Saturday, April 05, 2008

Astrobiology Library

Mike Brotherton has posted a list of books that he uses as reference in writing his space-based hard science fiction. His library covers space travel, humans in space, development of stars, and, of special interest here, astrobiology. Among the books he recommends:

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That looks like a pretty useful list. I'd add to that Chris Impey's recent book, The Living Cosmos: Our Search for Life in the Universe, which gives a pretty good overview of the possibilities of extraterrestrial life.

I'd just like to add that there are a number of free online resources for astrobiology information as well.
  • Astrobiology Magazine has news and some articles available online. They also produce an associated astrobiology podcast
  • The NASA Astrobiology site is good source for the latest astrobiology-related news, and if you have an astrobiology question, you can get an expert answer from their Ask an Astrobiologist service.
  • Last year the National Research Council published a report titled The Limits of Organic Life in Planetary Systems. It discusses the chemistry of carbon-based life, alternative biochemistry, and exotic habitats that might support non-water-based life. It's technical, and it doesn't have pretty illustrations, but it covers some of the latest research - and it's free.

* Astrophysicist Drake is best known (to me at least) for the so-called Drake equation, which attempts to calculate the number of other civilizations in the galaxy with which we might hope to be able to communicate. According to Wikipedia, the current best estimates for all the variables gives a result of 2.3 - not many, given the vastness of space.
(link to Mike Brotherton via The World in the Satin Bag)

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3 comments:

arvind mishra said...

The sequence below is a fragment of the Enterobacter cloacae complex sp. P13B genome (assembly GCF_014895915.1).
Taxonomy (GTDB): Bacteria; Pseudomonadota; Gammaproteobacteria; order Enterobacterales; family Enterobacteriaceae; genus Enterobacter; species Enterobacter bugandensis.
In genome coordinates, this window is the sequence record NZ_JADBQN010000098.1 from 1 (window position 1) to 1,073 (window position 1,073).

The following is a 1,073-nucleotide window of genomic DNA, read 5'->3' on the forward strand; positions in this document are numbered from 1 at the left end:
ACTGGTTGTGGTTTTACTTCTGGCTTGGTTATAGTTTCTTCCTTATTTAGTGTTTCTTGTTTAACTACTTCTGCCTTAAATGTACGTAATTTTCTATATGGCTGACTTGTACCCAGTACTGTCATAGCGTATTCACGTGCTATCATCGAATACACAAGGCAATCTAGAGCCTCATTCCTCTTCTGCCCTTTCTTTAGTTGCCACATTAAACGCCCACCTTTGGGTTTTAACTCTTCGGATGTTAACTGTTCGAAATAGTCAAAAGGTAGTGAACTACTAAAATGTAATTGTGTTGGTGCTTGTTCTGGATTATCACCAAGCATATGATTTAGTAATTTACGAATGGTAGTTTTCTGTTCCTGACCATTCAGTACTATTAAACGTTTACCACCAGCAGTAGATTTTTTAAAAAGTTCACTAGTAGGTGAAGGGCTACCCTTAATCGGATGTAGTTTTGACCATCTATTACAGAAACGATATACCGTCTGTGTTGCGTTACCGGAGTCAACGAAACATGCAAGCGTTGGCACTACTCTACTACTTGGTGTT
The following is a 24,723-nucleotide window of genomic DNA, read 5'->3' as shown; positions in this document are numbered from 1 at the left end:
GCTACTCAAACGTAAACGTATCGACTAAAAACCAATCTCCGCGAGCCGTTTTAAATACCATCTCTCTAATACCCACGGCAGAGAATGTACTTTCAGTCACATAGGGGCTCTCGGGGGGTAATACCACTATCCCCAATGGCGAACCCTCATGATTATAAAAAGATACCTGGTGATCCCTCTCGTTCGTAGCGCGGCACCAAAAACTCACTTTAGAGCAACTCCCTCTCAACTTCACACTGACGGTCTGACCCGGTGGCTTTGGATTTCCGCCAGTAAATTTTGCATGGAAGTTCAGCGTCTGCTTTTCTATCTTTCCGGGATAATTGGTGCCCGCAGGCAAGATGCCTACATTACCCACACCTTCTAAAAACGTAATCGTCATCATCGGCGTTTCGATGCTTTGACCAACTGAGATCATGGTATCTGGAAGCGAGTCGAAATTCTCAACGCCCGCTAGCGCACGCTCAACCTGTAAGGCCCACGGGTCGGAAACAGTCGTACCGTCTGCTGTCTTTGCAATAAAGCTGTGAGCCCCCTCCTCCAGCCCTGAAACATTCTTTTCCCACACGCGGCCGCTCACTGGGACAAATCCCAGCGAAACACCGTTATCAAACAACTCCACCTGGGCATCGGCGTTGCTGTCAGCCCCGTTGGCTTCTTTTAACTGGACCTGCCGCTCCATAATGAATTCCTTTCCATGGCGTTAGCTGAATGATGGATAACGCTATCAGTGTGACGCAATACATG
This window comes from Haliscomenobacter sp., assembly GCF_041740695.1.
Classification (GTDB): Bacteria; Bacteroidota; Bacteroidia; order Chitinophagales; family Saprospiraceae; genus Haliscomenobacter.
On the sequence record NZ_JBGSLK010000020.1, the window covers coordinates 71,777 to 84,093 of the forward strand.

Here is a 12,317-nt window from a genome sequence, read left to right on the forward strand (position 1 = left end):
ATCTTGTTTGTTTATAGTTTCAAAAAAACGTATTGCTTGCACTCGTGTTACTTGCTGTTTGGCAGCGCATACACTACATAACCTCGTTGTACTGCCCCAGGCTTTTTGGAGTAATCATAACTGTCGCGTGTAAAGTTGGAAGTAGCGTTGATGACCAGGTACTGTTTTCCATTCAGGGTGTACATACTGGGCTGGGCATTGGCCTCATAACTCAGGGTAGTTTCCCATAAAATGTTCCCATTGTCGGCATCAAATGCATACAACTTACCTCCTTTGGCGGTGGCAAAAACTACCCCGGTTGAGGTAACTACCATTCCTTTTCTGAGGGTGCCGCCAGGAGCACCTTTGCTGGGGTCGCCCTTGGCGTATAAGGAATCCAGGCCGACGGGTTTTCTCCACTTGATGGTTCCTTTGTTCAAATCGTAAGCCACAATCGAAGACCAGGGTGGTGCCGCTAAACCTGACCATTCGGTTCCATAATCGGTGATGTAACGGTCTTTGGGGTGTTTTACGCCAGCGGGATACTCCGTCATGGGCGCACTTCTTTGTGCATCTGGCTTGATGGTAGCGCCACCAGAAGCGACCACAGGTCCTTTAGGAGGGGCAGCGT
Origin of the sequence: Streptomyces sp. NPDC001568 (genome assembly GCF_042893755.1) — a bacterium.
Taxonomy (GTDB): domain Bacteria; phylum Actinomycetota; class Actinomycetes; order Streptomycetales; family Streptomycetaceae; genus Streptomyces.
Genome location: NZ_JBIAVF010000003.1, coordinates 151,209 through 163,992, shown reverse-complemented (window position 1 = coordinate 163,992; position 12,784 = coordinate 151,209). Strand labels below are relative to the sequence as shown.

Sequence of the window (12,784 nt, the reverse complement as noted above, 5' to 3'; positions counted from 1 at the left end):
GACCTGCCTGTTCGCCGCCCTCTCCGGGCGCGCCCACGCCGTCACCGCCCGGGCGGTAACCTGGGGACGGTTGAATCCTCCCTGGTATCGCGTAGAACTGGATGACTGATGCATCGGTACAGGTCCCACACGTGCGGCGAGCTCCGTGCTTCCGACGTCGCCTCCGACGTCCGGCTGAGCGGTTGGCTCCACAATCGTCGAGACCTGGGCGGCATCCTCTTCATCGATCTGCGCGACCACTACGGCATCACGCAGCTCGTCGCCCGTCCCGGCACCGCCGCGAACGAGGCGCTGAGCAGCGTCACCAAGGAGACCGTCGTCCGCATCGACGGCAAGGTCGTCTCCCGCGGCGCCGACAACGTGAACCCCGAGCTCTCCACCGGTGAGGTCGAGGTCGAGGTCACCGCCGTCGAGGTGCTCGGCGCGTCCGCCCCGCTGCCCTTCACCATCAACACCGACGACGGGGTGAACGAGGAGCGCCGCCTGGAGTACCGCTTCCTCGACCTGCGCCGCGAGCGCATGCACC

Very useful info..thanks.

arvind mishra said...

Peggy,
I am afraid you may not find the following post relevant to Astrobiology Library...but I have a strong urge to put it here.And if you find it irrelevant you are the boss.
In certain Indian mythological scriptures like the one from which I am tempted to quote following there appears to be some amazing descriptions of life in myriad forms beyond the earth.At least the scriptures writers-'sages' had some assumptions/extrapolations related to extraterrestrial life.Here is a quote from Sri Ramcaritmanas[http://answers.yahoo.com/question/index?qid=20061025014224AAfPbq0] :
[A fable narrates how a crow named Kakbhusundi was engulfed by child lord Rama while he was at play with the crow and the crow describes in detail what he observes inside the stomach of child Rama.A minuscule part of the description goes here...]
"....Inside the lord Rama's belly I beheld multitudinous universes with many strange spheres each more wondreful than the rest ....manifold varieties of creation... and classes of living beings both moving and motionless...quadrupeds,,birds,serpents,gods and demons of all classes, all the creatures having a shape peculiar to that universe only....entire creation in each universe had a distinctive character.....in all these universes I found even myself possessed of manifold incomplete forms .....everything I saw had a distinctive stamp of its own universe ......"- [Uttara- kand 79,80,81 parts of the couplets.]
I must submit that I have tried my best to make lexical/literal translation of the text and have not added any thing from my side.

3m said...

Thanks for joining the Science in Fiction Project! It's more than okay if you publicize it on your blog. Thanks!